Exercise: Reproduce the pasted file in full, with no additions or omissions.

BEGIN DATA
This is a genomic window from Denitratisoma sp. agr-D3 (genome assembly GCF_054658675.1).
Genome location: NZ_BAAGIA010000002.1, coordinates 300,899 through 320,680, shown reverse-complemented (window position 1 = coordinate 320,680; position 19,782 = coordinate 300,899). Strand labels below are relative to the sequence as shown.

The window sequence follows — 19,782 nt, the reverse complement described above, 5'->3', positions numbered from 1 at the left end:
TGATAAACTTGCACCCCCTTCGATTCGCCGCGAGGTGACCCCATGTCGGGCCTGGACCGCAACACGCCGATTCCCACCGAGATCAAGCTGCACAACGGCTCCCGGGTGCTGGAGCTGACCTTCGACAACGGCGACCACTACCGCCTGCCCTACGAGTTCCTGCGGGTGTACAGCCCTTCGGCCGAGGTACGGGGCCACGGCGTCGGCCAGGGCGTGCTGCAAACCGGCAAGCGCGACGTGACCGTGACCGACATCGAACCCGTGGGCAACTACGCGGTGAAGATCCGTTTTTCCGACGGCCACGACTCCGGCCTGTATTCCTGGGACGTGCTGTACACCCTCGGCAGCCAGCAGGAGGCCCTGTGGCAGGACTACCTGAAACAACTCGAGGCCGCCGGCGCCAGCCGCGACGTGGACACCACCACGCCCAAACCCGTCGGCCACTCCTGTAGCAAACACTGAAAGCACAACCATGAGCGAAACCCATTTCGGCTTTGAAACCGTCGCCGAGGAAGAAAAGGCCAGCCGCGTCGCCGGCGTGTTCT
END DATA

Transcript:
This is a genomic window from Denitratisoma sp. agr-D3 (genome assembly GCF_054658675.1).
Genome location: NZ_BAAGIA010000002.1, coordinates 300,899 through 320,680, shown reverse-complemented (window position 1 = coordinate 320,680; position 19,782 = coordinate 300,899). Strand labels below are relative to the sequence as shown.

The window sequence follows — 19,782 nt, the reverse complement described above, 5'->3', positions numbered from 1 at the left end:
TGATAAACTTGCACCCCCTTCGATTCGCCGCGAGGTGACCCCATGTCGGGCCTGGACCGCAACACGCCGATTCCCACCGAGATCAAGCTGCACAACGGCTCCCGGGTGCTGGAGCTGACCTTCGACAACGGCGACCACTACCGCCTGCCCTACGAGTTCCTGCGGGTGTACAGCCCTTCGGCCGAGGTACGGGGCCACGGCGTCGGCCAGGGCGTGCTGCAAACCGGCAAGCGCGACGTGACCGTGACCGACATCGAACCCGTGGGCAACTACGCGGTGAAGATCCGTTTTTCCGACGGCCACGACTCCGGCCTGTATTCCTGGGACGTGCTGTACACCCTCGGCAGCCAGCAGGAGGCCCTGTGGCAGGACTACCTGAAACAACTCGAGGCCGCCGGCGCCAGCCGCGACGTGGACACCACCACGCCCAAACCCGTCGGCCACTCCTGTAGCAAACACTGAAAGCACAACCATGAGCGAAACCCATTTCGGCTTTGAAACCGTCGCCGAGGAAGAAAAGGCCAGCCGCGTCGCCGGCGTGTTCT